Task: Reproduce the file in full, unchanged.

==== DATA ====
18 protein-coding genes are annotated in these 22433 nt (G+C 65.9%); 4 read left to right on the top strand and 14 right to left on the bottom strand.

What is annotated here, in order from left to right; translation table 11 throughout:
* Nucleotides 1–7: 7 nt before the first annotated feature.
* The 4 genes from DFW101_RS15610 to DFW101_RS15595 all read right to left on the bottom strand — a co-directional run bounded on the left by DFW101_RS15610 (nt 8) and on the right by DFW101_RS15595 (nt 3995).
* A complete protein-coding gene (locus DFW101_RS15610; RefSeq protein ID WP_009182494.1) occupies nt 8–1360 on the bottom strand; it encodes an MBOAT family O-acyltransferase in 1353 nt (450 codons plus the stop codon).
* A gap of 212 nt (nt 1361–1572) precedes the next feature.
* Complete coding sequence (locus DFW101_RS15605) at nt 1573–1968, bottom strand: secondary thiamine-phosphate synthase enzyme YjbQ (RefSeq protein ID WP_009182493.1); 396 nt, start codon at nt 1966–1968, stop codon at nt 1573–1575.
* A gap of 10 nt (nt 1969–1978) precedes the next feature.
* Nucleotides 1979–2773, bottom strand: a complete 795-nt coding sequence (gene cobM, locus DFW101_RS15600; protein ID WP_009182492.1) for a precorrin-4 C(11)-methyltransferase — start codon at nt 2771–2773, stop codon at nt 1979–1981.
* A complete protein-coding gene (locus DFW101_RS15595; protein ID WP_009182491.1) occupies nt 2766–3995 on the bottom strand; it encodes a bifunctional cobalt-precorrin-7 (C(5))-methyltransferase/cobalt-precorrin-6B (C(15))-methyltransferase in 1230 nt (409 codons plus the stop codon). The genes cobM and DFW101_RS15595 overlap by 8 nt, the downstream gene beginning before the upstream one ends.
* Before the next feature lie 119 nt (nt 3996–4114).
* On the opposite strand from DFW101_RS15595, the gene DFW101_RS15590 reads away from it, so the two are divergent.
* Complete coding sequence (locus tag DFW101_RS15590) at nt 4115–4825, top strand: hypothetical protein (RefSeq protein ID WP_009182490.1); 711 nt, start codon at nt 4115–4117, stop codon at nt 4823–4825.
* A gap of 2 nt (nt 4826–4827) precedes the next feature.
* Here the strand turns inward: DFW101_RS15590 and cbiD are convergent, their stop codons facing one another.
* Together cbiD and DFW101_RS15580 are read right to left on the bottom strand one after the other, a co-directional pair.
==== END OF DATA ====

18 protein-coding genes are annotated in these 22433 nt (G+C 65.9%); 4 read left to right on the top strand and 14 right to left on the bottom strand.

What is annotated here, in order from left to right; translation table 11 throughout:
* Nucleotides 1–7: 7 nt before the first annotated feature.
* The 4 genes from DFW101_RS15610 to DFW101_RS15595 all read right to left on the bottom strand — a co-directional run bounded on the left by DFW101_RS15610 (nt 8) and on the right by DFW101_RS15595 (nt 3995).
* A complete protein-coding gene (locus DFW101_RS15610; RefSeq protein ID WP_009182494.1) occupies nt 8–1360 on the bottom strand; it encodes an MBOAT family O-acyltransferase in 1353 nt (450 codons plus the stop codon).
* A gap of 212 nt (nt 1361–1572) precedes the next feature.
* Complete coding sequence (locus DFW101_RS15605) at nt 1573–1968, bottom strand: secondary thiamine-phosphate synthase enzyme YjbQ (RefSeq protein ID WP_009182493.1); 396 nt, start codon at nt 1966–1968, stop codon at nt 1573–1575.
* A gap of 10 nt (nt 1969–1978) precedes the next feature.
* Nucleotides 1979–2773, bottom strand: a complete 795-nt coding sequence (gene cobM, locus DFW101_RS15600; protein ID WP_009182492.1) for a precorrin-4 C(11)-methyltransferase — start codon at nt 2771–2773, stop codon at nt 1979–1981.
* A complete protein-coding gene (locus DFW101_RS15595; protein ID WP_009182491.1) occupies nt 2766–3995 on the bottom strand; it encodes a bifunctional cobalt-precorrin-7 (C(5))-methyltransferase/cobalt-precorrin-6B (C(15))-methyltransferase in 1230 nt (409 codons plus the stop codon). The genes cobM and DFW101_RS15595 overlap by 8 nt, the downstream gene beginning before the upstream one ends.
* Before the next feature lie 119 nt (nt 3996–4114).
* On the opposite strand from DFW101_RS15595, the gene DFW101_RS15590 reads away from it, so the two are divergent.
* Complete coding sequence (locus tag DFW101_RS15590) at nt 4115–4825, top strand: hypothetical protein (RefSeq protein ID WP_009182490.1); 711 nt, start codon at nt 4115–4117, stop codon at nt 4823–4825.
* A gap of 2 nt (nt 4826–4827) precedes the next feature.
* Here the strand turns inward: DFW101_RS15590 and cbiD are convergent, their stop codons facing one another.
* Together cbiD and DFW101_RS15580 are read right to left on the bottom strand one after the other, a co-directional pair.